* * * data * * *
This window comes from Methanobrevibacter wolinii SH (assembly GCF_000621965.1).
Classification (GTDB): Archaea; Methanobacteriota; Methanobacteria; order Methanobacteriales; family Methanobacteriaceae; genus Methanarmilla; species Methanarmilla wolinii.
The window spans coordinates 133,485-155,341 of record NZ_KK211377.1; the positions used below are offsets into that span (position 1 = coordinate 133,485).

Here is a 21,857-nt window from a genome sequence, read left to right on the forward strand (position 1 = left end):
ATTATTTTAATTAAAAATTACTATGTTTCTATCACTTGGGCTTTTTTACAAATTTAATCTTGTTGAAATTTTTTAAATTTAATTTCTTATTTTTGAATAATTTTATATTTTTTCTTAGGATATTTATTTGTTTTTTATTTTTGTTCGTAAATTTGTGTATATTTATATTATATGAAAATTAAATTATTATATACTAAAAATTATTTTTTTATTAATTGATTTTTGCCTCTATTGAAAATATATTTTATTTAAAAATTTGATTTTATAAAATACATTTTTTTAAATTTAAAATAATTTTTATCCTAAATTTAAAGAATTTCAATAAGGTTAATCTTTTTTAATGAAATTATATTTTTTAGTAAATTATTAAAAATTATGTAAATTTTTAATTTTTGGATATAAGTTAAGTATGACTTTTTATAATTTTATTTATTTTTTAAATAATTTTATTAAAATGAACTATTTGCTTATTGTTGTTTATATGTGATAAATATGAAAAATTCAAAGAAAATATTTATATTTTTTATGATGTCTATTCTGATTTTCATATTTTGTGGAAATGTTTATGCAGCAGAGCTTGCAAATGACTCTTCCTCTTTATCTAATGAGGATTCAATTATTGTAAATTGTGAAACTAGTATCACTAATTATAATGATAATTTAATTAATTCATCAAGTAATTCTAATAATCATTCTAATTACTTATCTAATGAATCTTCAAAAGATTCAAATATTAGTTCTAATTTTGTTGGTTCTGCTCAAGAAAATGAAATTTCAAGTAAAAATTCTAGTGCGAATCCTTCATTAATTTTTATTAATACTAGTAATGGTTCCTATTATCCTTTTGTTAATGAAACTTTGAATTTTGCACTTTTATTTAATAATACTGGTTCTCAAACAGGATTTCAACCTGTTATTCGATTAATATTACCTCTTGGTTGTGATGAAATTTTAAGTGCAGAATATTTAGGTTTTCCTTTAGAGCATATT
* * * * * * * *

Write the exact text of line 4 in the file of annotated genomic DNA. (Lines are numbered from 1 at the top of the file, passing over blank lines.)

Here is a 21,857-nt window from a genome sequence, read left to right on the forward strand (position 1 = left end):